My own was less cinematic. It started as a dull ache high in the chest on the last day of 2012. The pain waxed and waned over the next couple of days. Because I also had a couple of vomiting spells in that time, I thought I had the flu. There was no pain in the left arm, no elevated pulse and no trouble breathing. There was no Julie Christie. When I finally decided to visit one of those quick-care clinics on Wednesday, I fully expected the doctor to slip me a placebo and tell me to get out of there.
Instead I found myself shirtless in the back of an ambulance, covered with adhesive sensors and fielding repetitive questions from the EMTs. Even then I was pretty sure somebody had made a mistake. Over the whoop of the siren I began a mental inventory of all the double cheeseburgers I’d known, all the marbled steaks and creamy desserts. There weren’t that many by American standards. I’m no Lance Armstrong, but I do exercise pretty regularly. I haven’t smoked in 35 years. My one big dietary vice is buttered popcorn, but I’d cut back on that, too. I didn’t understand how it could be a heart attack.
Well, it was. I think I had about 10 doctors look in on me during my two-day stay at the hospital. They were all of one mind: I had a blockage somewhere and they had to shove a catheter up through my groin to have a look. Depending on what they found, they might have to install a stent or two. If the blockage was more severe, I was looking at bypass surgery. This was worrisome news. My wife was there so I maintained an upbeat demeanor, but there were a couple of moments where I felt like crying.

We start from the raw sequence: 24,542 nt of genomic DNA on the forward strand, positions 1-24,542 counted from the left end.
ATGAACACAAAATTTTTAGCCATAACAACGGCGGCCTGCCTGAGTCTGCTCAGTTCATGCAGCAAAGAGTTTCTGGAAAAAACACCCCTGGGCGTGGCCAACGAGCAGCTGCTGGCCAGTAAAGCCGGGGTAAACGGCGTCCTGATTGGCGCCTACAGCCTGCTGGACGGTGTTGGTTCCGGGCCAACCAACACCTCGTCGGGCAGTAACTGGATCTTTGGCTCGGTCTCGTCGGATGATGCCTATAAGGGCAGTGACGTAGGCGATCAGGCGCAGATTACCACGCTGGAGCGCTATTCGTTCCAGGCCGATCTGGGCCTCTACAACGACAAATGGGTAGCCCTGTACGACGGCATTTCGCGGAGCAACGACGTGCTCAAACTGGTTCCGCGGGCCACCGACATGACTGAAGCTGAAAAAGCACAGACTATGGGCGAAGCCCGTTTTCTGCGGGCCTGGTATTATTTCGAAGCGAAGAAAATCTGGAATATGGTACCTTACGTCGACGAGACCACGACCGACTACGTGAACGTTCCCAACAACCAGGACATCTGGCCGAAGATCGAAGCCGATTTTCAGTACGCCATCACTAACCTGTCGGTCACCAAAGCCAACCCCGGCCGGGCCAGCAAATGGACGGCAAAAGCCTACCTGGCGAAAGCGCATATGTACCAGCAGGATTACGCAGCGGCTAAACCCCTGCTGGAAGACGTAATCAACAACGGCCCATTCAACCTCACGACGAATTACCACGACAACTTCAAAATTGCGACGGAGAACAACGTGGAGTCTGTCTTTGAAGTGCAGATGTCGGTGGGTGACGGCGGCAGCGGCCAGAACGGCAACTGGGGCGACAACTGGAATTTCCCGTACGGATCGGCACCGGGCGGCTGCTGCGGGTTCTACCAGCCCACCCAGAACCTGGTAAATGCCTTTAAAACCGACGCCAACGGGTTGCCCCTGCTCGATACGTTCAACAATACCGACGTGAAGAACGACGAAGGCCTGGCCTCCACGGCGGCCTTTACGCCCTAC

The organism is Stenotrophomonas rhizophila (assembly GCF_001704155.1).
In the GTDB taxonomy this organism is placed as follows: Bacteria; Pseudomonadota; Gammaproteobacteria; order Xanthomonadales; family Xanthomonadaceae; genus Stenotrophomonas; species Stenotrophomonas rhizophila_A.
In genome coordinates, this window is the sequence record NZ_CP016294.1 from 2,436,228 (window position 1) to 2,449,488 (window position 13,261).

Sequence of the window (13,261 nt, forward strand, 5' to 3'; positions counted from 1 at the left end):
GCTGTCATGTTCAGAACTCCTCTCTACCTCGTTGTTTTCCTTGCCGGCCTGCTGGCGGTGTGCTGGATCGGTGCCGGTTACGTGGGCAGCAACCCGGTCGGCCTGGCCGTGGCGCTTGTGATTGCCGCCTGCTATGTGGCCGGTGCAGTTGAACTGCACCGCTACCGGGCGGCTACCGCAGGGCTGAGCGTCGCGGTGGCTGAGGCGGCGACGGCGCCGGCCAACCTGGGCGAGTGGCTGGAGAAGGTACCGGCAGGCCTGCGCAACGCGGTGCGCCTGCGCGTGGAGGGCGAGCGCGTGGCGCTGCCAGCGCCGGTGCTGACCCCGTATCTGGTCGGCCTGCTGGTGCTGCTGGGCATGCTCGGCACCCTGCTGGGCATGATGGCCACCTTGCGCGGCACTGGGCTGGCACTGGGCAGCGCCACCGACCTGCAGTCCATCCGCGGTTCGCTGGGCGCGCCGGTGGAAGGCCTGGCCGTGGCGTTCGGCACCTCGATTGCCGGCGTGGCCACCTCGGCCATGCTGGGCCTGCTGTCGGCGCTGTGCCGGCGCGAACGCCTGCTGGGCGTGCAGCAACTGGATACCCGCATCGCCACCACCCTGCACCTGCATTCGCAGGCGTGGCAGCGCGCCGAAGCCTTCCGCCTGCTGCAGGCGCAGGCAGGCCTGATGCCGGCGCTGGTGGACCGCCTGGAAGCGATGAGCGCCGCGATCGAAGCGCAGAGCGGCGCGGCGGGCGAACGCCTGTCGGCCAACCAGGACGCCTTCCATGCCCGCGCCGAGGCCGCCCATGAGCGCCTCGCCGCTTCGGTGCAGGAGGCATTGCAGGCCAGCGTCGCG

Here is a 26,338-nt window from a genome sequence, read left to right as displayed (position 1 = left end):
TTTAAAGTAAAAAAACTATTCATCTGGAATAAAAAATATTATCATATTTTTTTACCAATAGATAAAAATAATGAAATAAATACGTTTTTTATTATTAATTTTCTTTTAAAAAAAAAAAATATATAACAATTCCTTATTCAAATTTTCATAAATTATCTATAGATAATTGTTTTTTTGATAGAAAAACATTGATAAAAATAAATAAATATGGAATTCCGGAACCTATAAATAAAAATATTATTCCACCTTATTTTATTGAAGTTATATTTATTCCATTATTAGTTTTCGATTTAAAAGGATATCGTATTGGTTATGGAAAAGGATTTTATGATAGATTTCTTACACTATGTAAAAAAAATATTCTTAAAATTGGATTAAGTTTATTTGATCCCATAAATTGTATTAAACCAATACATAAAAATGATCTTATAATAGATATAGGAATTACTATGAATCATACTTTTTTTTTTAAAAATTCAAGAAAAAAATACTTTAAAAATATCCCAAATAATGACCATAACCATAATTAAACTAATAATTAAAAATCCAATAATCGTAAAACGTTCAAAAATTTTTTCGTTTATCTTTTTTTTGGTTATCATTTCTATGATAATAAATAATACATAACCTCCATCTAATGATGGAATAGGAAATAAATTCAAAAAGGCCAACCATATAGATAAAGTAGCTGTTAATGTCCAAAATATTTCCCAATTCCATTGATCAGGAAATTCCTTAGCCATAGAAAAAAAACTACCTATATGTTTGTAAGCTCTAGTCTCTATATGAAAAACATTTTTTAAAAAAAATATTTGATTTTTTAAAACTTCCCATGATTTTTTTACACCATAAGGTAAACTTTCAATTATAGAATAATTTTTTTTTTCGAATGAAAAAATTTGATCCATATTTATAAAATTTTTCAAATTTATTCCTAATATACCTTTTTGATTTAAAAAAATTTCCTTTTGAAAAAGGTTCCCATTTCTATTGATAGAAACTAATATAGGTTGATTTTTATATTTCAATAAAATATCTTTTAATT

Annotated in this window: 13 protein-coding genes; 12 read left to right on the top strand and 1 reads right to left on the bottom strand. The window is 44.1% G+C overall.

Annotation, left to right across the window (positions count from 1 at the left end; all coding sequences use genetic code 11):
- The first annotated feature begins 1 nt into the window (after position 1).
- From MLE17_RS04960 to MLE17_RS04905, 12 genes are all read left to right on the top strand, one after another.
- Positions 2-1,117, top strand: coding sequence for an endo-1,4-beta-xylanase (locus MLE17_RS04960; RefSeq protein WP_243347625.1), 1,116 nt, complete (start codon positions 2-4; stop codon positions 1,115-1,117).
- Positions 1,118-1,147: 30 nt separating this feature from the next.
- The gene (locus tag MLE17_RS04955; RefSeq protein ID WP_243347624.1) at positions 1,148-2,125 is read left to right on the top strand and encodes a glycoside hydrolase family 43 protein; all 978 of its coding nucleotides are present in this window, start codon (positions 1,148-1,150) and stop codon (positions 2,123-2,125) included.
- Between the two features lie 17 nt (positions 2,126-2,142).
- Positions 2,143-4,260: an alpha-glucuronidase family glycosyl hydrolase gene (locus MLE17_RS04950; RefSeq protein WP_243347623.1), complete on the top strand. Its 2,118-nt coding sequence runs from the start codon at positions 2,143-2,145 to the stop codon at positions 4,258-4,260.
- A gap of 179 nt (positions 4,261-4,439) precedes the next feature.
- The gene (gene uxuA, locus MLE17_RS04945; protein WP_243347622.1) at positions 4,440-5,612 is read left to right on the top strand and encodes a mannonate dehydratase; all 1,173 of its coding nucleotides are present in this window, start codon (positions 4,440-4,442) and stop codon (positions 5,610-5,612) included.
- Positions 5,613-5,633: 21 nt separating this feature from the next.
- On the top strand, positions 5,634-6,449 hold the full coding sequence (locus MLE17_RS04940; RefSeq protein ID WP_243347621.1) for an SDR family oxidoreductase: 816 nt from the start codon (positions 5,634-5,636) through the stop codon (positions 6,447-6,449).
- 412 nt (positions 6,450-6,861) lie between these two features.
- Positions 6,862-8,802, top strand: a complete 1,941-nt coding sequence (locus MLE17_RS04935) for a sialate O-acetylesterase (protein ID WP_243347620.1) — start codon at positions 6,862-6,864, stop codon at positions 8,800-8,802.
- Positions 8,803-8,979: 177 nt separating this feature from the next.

Not because it was another brush with mortality. At this age I’ve come to accept that anything can happen at any time. I get that. The thing that bothered me most was that I will never again be able to take one of those medical forms and check “no” for every condition on there. I had taken some foolish pride in that. I am not rich and I’m not famous and I can turn no heads with my physical appearance, but, damn it, I’m healthy.
I’m still OK, I guess. Just without the bragging rights. The good news is that they found only minor damage, not worth roto-rooting or fixing with a stent. The bad news is that now I have a shaved groin that is starting to itch. The other bad news is that now I am one of those active seniors with too many prescription bottles in the medicine chest. Each morning I squint at the labels and think: God. How long until I’m lurching around in one of those power scooters too?
I know: It’s wrong to cavil about the terms of one’s survival. I’ll try to make the best of it. My cholesterol wasn’t off the charts but it has to go down, so maybe in the process I’ll become more svelte. Always with the vanity. The kids all phoned when they found out, so I feel closer to them. I feel closer to Tess. And there must be some way I can parlay this into a lifetime excuse for skipping a variety of events I don’t feel like attending.
Finally, I have another story to tell: Me 2, Death 0. It’s not as dramatic as Yuri Zhivago’s, but I can assure you it will become more so as the years go by.